November 24, 2017

The Advocate's Toolbox

Reading Rainbow Reaches for $5 Million Mark on Kickstarter

ReadingRainbow_feature

Image courtesy of Reading Rainbow.

In May 2014, LeVar Burton, former-host of the Reading Rainbow—the PBS children’s television series that aired from 1983 until 2009—made headlines when Burton launched a Kickstarter campaign to raise $1 million in funds to expand the Reading Rainbow app for tablets that he’dd released back in 2012. Within 11 hours of his Kickstarter debut on May 28, he raised $1 million.

In 2011, Burton, with his business partner, Mark Wolfe, acquired the acquired the license to Reading Rainbow and founded the company RRKidz. The duo’s plans are to expand to the reading app to the web, mobile devices, game consoles, and Internet-connected televisions; they also plan to use the money raised to provide the Reading Rainbow app “to thousands of disadvantaged classrooms for free.”

“So many people grew up with the show that we have a large and devoted following,” said Wolfe. As of June 11, approximately 80,000 backers have pledged $3,665,532, exceeding the original $1 million goal. The campaign’s goal was then revised to $5 million. The campaign will remain on Kickstarter until July 2.

Currently available on the Apple or the Amazon app store, the Reading Rainbow app contains more than 10 million books and video field trips for children ages three to nine. While the Reading Rainbow app does offer up to five books for free, it is currently a paid subscription service. Users pay $9.99 per month (or $29.99 for 6 months) for unlimited access for as many as five users. (The intention would be to charge a subscription for future Reading Rainbow services to the majority of its users.)

The success of this campaign has not been without backlash. In a May 28 Washington Post article, readers were asked to reconsider donating to the project. The article criticizes Burton for monetizing Reading Rainbow and suggests a better way to get books to needy kids is by giving to nonprofits such as Children’s Literacy Initiative or First Book.

In the response to the criticism, Wolfe says, “Authors have to get paid for their books. None of us are ashamed or embarrassed by the fact that we have to generate revenue as a company that has to be funded initially by investors in order to do this. The point of the revenue is to create more products and create more ways to reach people.”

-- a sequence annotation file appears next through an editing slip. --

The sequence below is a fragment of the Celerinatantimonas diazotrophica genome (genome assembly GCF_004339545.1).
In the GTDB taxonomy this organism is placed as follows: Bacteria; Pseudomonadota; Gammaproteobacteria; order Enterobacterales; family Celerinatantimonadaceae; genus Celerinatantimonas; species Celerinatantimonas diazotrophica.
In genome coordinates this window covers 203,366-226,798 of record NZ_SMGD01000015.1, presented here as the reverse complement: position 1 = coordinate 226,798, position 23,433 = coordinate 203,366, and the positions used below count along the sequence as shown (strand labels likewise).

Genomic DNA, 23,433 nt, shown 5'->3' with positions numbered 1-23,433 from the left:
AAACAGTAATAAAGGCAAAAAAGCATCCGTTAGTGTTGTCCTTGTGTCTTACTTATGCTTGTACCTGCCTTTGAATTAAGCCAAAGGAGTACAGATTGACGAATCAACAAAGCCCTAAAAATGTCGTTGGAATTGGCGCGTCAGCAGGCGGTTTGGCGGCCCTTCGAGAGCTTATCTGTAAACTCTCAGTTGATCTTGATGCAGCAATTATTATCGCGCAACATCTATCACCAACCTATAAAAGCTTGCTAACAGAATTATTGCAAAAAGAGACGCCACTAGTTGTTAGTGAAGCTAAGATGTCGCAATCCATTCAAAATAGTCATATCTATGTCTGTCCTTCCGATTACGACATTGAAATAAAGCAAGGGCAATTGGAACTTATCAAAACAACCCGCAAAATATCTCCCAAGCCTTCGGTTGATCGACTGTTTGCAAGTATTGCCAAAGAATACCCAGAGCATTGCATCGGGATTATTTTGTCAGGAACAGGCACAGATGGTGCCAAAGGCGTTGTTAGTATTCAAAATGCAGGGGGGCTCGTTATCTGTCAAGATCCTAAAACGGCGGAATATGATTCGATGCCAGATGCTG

Chiming in defense of Burton’s Kickstarter campaign, librarian and blogger Karen Jensen of “Teen Librarian Toolbox” wrote:

“The beauty of it all is that a Kickstarter is completely voluntary. If it’s not your cause, that’s cool. Don’t donate. Support the things that you are personally passionate about and let others do the same. This is actually a really good system, because it means that we end up with a lot of different things in this world, instead of all of one kind of thing.”

There have been a number of literacy studies in the past, such as “Inside ‘Reading Rainbow’: A Spectrum of Strategies for Promoting Literacy (Wood and Duke, 1997), that have explored the Reading Rainbow approach and its effectiveness. But according to Wolfe, the best results are seeing the actual response from the public.

“We are number one on the education app list, with more than 15 million books read, including history books. We get hundreds and hundreds of emails that tell me, ‘You taught my child to read,’ or ‘My reluctant reader went up two levels in school,’” says Wolfe. “Those are the types of feedback that tell us that we’re having actual on-the-ground impact.”

The Reading Rainbow team will launch their pilot classroom app for the 2014-2015 school year.


Yin Mei is a freelancer and Minnesotan who has lived in the Bay Area, New York, France, and China. She enjoys covering topics from China’s social media trends to education in the United States. Follow her @MeiThoughts.

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